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Family and Children's
Resource Program

Vol. 19, No. 2
March 2014

"We Need a Sense of Urgency"

Interview with Kevin Kelley, Chief of Child Welfare Services, NC Division of Social Services

To get a statewide perspective on time to permanence, why it matters, and what's being done to improve it, Practice Notes spoke with Kevin Kelley, Chief of the Child Welfare Section of the NC Division of Social Services. (This interview has been edited for style and length.)

Why is achieving timely permanence for children important?
It's important to dispel the myth that once a child is removed from the home, the risk is gone. While risk has been mitigated, there is still a lot of risk to the child's well-being. Simply by being in foster care, a child can get stuck developmentally. It's hard for them to deal with a living situation where their whole world is on hold.

We need to achieve permanence to ensure children's well-being, both now and in the long run.

Is there a child who comes to mind when you think about why permanence matters?

I saw many in my time as a foster care services worker. One example was a young man of 12 or 13. He had a lot of developmental work that needed to be happening with him that wasn't happening. I have to admit that as a worker at that time I was comfortable dealing with his health needs, but not the cause of those challenges, which probably had something to do with the amount of time he was in foster care and the fact that permanency wasn't even on the horizon.

The longer a child is in care, the more comfortable everyone gets. On the surface it appears to be an acceptable situation. But it's not.

We need to have a sense of urgency about this. Our urgency must actually intensify the longer a child is in care. We have to somehow build our system to continue that sense of urgency because it may not seem to be a crisis, but it is and it needs to be addressed.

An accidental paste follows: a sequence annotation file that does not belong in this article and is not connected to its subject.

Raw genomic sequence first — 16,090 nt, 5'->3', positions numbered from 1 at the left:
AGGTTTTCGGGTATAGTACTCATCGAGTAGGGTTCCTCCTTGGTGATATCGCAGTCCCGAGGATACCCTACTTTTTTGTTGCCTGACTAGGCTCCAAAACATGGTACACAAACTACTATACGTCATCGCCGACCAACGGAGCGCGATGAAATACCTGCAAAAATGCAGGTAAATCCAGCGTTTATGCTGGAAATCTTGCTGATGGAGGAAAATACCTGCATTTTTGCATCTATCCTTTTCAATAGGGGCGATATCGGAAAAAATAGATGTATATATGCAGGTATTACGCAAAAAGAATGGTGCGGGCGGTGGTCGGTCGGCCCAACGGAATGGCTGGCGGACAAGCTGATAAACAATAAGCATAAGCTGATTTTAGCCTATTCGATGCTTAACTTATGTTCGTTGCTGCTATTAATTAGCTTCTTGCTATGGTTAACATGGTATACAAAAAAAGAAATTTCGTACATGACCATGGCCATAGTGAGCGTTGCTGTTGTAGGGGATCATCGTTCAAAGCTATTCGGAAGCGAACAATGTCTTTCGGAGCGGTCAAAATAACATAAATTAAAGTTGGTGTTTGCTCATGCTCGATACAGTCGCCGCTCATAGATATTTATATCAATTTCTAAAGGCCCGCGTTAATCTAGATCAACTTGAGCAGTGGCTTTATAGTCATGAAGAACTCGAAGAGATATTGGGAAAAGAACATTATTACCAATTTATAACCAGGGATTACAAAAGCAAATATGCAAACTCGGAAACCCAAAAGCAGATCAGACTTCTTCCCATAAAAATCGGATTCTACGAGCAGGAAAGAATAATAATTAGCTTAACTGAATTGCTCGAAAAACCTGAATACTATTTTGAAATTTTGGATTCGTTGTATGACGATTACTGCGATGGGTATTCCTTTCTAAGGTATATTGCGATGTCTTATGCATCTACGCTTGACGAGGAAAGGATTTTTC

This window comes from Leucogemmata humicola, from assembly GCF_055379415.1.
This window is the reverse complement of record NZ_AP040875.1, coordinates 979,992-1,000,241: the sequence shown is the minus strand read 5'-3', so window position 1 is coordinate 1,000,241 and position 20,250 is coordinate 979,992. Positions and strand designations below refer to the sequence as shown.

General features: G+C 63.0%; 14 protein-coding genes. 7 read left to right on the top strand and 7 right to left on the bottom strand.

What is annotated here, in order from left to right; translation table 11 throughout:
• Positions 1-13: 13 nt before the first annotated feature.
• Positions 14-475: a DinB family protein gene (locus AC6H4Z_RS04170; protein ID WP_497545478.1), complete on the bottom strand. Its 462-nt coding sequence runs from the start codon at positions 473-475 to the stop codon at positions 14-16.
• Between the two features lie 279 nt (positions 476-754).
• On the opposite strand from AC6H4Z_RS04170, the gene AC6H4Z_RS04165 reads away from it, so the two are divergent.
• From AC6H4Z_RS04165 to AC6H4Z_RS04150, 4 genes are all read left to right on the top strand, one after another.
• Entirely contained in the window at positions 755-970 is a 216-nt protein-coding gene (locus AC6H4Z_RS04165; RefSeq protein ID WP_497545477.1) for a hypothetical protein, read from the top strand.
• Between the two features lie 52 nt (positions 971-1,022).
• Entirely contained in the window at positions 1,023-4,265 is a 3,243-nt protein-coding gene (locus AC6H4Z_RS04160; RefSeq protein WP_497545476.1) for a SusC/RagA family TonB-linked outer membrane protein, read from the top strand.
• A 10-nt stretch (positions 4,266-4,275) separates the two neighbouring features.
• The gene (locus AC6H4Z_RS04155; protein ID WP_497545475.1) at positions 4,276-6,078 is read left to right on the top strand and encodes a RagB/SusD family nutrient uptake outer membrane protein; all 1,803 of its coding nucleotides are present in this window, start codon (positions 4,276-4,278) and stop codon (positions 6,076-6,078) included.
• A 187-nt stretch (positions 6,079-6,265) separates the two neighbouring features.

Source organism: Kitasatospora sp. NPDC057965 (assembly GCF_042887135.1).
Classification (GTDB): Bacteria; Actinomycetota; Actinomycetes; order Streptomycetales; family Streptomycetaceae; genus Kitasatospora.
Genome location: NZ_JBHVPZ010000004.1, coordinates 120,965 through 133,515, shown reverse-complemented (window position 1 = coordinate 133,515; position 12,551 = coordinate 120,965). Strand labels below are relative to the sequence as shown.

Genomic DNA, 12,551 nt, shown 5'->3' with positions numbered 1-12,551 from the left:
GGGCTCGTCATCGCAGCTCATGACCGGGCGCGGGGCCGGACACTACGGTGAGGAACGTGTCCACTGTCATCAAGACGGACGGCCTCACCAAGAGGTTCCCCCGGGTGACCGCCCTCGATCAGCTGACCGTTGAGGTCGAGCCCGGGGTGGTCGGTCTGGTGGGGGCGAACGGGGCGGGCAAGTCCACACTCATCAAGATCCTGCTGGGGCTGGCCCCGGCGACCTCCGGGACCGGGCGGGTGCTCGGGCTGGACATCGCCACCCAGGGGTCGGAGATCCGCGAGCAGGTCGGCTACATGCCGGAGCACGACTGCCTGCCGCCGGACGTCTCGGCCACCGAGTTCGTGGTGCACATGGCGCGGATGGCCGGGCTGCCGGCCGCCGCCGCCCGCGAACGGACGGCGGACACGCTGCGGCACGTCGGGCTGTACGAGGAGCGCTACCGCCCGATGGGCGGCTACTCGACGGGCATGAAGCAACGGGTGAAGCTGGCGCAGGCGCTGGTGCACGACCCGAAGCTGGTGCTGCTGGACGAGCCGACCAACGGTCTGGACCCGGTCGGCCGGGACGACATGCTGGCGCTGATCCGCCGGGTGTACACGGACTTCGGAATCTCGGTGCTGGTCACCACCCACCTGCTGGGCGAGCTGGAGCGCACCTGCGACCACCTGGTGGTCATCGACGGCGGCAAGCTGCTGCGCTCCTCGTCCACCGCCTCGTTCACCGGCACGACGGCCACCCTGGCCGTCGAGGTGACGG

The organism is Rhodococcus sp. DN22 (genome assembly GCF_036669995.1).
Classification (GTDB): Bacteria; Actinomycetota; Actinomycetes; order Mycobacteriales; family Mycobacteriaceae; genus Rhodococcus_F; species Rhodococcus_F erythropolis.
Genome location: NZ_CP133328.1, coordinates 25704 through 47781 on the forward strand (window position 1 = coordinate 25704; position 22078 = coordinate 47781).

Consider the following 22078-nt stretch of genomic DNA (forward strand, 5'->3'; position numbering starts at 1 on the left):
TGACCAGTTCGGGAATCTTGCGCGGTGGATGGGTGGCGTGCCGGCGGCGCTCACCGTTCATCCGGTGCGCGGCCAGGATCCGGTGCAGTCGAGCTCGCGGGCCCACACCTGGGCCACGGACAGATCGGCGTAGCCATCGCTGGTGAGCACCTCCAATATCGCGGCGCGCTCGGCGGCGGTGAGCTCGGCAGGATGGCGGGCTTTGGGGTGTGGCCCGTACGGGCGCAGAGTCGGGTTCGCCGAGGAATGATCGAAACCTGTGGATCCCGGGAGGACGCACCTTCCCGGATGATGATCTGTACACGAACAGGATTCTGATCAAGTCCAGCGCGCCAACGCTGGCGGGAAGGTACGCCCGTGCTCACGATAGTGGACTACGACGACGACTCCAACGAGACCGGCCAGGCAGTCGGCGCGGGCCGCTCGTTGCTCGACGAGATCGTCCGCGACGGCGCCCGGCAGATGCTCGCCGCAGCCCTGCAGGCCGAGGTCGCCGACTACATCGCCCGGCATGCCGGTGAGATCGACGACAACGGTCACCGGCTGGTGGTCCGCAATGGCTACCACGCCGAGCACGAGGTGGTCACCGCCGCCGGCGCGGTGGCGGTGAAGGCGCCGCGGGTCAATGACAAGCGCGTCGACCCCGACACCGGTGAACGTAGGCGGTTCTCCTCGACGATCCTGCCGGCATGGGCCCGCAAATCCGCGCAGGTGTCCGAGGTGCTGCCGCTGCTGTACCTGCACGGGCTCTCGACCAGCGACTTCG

What's going well in North Carolina with regard to time to permanence?

In the past several years the number of children in foster care in our state has been reduced. This is due primarily to the declining rate at which children enter care. All of this has positioned us to have a smaller caseload, which is very desirable.

Another bright spot is that, compared to the national average, we have a fairly small number of children in foster care. That is creeping back up, but it is still true. We've done a good job reducing the total number of children in care. We are bringing only those children into care who truly need to be protected by the system. (Note: see the next article for more on NC's performance in this area.)

Our ability to achieve timely permanence depends a lot on our partners. What can DSS agencies do to influence key partners on this issue?

Although we don't have direct control over other systems, child welfare agencies can help drive improvement. Obviously the performance of the behavioral health system, and I mean both the Division of Medicaid Assistance (DMA) and the NC Division of Mental Health (DMH), is strongly connected to permanence for children. The Division of Social Services is actively forming partnerships to help them see the needs.

For example, we are trying to communicate to the folks who oversee Medicaid that it is worthwhile to devote resources in certain ways that not only help children but that make the most sense fiscally in the long run. We are taking part in regular meetings with DMH, DMA, and their vendor, Community Care of North Carolina (CCNC).